OPPOSITION IS growing among postal workers to the new pay deal. The ballot has started and many workers are outraged at being offered a low pay deal which still has productivity strings attached.
Every activist should fight hard to build the biggest possible vote against the deal. Throwing it out would be a good step towards a fight over all the attacks postal workers are facing.
Postcomm, the government-appointed regulator, was due to announce this week the results of consultation on competition. The indications were that the only concession would be to slightly extend the deadline it proposed before companies are allowed to take away Post Office work. The initial move to open up a third or a half of mail services to competition was expected to be postponed to next year and full opening to the market from 2006 to 2007.
None of this changes the overall government objective of privatising and outsourcing huge chunks of the post. Meanwhile private companies are continuing with their plans to seize profitable business and provide scabbing services.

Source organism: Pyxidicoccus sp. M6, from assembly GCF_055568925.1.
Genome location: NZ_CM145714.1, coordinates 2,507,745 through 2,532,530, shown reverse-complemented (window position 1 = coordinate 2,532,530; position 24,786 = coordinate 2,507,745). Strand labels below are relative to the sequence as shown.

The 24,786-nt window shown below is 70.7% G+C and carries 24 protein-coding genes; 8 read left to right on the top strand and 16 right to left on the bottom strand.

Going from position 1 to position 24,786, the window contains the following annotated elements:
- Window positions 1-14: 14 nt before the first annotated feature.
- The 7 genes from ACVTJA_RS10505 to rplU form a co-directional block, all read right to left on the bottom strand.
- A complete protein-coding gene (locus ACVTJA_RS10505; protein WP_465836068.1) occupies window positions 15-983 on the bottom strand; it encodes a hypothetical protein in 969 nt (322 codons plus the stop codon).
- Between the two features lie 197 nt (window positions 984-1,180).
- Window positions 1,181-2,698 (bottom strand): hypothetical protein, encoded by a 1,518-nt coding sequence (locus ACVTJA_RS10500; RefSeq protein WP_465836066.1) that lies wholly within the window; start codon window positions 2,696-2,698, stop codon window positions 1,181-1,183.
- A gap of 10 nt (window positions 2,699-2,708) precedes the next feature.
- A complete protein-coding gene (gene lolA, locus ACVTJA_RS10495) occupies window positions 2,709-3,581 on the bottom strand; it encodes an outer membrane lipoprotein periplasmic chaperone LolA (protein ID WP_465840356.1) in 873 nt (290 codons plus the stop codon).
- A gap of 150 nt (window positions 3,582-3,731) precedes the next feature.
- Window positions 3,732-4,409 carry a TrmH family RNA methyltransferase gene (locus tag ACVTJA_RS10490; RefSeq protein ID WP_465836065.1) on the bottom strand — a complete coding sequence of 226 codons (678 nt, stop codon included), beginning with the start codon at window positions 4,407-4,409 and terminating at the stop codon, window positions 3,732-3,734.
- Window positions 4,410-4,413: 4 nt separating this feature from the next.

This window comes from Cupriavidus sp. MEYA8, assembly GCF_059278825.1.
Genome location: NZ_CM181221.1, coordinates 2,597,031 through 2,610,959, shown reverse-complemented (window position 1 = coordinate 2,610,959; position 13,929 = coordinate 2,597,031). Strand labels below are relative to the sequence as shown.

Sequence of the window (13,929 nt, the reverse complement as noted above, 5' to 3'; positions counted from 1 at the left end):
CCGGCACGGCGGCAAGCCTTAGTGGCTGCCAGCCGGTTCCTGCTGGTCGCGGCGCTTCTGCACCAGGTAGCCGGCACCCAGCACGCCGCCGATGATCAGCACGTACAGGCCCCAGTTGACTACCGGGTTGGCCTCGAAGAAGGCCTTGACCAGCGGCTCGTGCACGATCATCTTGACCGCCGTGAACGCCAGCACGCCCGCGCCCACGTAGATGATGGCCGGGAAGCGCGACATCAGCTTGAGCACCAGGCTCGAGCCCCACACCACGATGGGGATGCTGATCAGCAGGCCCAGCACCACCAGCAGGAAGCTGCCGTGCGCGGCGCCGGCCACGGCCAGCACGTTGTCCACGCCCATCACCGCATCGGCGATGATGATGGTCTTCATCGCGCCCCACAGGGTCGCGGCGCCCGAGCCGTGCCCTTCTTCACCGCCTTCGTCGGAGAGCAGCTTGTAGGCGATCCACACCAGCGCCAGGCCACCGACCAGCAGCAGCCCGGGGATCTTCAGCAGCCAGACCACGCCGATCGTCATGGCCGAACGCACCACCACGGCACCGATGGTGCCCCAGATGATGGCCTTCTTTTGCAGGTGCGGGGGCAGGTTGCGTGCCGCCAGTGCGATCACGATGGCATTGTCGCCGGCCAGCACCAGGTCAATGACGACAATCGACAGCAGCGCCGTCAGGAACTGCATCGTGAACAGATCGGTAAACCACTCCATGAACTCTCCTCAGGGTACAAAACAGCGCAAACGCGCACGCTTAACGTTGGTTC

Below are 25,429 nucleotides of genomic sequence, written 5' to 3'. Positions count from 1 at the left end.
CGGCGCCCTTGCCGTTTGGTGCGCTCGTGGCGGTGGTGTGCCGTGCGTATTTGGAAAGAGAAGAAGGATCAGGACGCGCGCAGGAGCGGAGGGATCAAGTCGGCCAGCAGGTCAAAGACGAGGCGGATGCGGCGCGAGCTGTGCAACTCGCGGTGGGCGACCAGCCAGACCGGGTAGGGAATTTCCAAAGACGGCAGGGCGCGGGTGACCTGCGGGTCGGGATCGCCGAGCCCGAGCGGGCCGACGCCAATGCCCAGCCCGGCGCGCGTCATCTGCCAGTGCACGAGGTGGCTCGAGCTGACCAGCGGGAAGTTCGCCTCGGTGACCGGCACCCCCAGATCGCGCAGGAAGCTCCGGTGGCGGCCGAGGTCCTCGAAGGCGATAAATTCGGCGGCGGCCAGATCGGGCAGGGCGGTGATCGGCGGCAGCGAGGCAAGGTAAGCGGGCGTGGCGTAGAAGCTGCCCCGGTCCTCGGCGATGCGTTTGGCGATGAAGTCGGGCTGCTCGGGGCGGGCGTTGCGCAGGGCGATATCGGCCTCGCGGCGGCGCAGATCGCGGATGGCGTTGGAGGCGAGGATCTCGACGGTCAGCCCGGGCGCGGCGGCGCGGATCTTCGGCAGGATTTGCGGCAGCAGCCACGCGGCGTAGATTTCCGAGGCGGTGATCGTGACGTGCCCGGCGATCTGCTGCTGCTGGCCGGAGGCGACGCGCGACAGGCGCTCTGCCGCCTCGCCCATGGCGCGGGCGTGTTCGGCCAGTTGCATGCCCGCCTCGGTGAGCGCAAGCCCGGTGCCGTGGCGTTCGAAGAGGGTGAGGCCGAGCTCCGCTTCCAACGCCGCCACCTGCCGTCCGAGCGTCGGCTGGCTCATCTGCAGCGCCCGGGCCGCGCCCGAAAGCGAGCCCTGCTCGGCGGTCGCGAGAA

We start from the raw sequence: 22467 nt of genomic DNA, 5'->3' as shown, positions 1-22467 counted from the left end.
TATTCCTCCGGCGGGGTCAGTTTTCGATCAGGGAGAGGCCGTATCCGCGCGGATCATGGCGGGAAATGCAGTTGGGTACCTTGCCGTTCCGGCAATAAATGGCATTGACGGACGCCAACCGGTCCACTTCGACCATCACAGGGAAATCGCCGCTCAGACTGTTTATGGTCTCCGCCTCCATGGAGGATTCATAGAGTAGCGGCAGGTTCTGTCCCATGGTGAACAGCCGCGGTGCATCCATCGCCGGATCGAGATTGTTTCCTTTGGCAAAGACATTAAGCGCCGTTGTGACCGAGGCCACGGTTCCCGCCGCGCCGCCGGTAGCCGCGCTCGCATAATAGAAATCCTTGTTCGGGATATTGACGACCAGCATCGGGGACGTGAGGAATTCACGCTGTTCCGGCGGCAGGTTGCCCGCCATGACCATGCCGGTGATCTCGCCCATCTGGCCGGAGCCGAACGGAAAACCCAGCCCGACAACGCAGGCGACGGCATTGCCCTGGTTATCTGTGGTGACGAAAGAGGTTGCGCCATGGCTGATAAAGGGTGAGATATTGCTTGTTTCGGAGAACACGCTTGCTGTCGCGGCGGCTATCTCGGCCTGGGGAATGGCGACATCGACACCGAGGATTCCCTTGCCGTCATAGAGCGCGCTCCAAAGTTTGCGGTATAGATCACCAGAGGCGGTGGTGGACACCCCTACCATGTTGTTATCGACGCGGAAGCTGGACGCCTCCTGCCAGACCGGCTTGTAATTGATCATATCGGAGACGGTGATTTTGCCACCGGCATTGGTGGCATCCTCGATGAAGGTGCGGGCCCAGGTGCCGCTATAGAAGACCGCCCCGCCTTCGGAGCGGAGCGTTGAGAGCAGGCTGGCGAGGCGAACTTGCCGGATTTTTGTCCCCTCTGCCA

Hays and TNT have applied to the postal regulator for changes to their licences 'to carry out a wider range of activities in the event of industrial action by Royal Mail workers'.
Express Dairies has also applied for a licence to deliver packets and parcels through its milk float network. It wants to carry nearly five million items a year. Around 18,000 workers in London are to ballot for strikes over the continuing victimisation of Tom Doherty.
An employment tribunal told him last week that he would have to wait months to find out if he will get his job back. Both Tom and his brother Mick have already won tribunals against their unfair dismissal. But the Post Office has refused to re-employ them.
Around 80 postal workers in Barry, South Wales, struck unofficially for a day last week after they were told to do extra work without agreement.
The new issue of Post Worker, the rank and file newspaper, leads on rejection of the pay deal. For copies ring 07904 157 779.